When Christians pass along fictitious and alarming stories about how our society is under attack by leftists and gays, are they just being gullible, or is it malicious? Fred Clark argues that these are not innocent mistakes, but rather malicious and dangerous.
It I tell you that Some Guy said something foolish, and then it turns out that he never actually said such a thing, I can plausibly claim that I “fell for a hoax” or that I was “deceived.” But if I tell you that a zombie horde is shambling toward our town when, in fact, no such army of the undead exists, then I cannot defend my passing along this false claim by saying I was innocently deceived and mistaken.
Why not? Because the urgency of the alleged threat is such that it would not be possible for me to genuinely believe it to be true without also stopping at nothing to prove it such to myself and to others. It’s conceivable that I was just too lazy to confirm what Some Guy said before passing along that fake story, but if I really believe that the Scary Story is true, then I should really be scared, and that fear should have roused me from the apathy, laziness and ignorance that might keep me from bothering to confirm some less-consequential bit of dubious gossip about Some Guy.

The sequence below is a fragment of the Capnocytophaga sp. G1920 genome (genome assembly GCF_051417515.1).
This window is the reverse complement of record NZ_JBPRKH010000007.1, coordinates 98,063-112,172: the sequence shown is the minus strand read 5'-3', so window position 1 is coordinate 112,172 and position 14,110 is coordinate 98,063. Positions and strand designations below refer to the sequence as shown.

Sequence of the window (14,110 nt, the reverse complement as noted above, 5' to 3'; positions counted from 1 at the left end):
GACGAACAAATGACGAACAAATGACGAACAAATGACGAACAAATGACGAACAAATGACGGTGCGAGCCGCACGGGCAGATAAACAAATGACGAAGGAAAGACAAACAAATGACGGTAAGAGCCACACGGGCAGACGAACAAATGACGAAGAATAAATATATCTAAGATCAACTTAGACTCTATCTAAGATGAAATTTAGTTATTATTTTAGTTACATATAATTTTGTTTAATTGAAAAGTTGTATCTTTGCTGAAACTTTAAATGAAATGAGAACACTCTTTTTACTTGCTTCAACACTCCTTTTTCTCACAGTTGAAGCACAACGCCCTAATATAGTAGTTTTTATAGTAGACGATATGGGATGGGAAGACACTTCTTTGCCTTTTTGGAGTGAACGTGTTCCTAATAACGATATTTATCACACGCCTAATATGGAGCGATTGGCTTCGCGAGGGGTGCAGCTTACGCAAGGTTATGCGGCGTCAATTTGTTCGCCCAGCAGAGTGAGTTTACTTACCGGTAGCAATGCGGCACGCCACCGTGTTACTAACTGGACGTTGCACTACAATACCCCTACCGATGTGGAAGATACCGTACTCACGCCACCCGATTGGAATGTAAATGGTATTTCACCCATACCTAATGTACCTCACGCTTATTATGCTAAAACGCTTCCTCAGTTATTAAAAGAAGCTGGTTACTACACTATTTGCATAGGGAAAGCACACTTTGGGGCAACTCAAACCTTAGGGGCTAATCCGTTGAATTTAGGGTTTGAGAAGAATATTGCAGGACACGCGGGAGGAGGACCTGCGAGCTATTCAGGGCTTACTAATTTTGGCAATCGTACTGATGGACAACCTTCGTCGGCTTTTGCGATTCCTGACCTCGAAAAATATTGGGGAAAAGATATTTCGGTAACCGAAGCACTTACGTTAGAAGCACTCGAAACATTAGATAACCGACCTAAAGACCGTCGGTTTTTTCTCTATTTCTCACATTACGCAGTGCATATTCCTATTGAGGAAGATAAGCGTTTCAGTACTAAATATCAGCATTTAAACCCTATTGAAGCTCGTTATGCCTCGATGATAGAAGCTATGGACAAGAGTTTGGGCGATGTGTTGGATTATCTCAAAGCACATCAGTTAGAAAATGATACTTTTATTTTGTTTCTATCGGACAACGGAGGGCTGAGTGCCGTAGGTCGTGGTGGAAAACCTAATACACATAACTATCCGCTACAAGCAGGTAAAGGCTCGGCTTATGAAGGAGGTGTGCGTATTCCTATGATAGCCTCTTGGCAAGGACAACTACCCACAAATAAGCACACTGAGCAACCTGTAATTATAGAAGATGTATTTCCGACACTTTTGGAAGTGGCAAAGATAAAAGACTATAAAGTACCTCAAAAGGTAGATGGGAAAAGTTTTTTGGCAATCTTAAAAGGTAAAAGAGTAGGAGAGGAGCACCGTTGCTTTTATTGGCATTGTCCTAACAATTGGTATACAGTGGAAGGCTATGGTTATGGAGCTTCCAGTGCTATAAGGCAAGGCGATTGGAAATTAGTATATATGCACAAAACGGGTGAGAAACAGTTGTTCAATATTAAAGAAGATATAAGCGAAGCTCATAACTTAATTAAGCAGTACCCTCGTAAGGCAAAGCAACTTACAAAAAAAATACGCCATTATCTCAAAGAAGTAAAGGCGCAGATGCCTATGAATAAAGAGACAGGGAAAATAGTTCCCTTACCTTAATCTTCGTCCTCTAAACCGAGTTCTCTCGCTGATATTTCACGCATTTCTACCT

Anyone who genuinely believes a Scary Story to be true will be compelled to confirm it and to reconfirm it with a desperate urgency borne of that genuine belief.
Clark ends with a good test for whether someone was sincere but gullible or malicious: how do they react when they discover that they are wrong?
Someone who is gullibly frightened by a fake Scary Story will be relieved and pleased and grateful to learn that the purported threat is not real, that the monster is not under the bed, the barbarians are not at the gate and the sky is not falling. When we do not see such relief, joy and gratitude on learning the truth, then we can see — we can know — that we are dealing with something other than gullibility.
Read the entire post at Slactivist: It’s Not Gullibility, It’s Malice.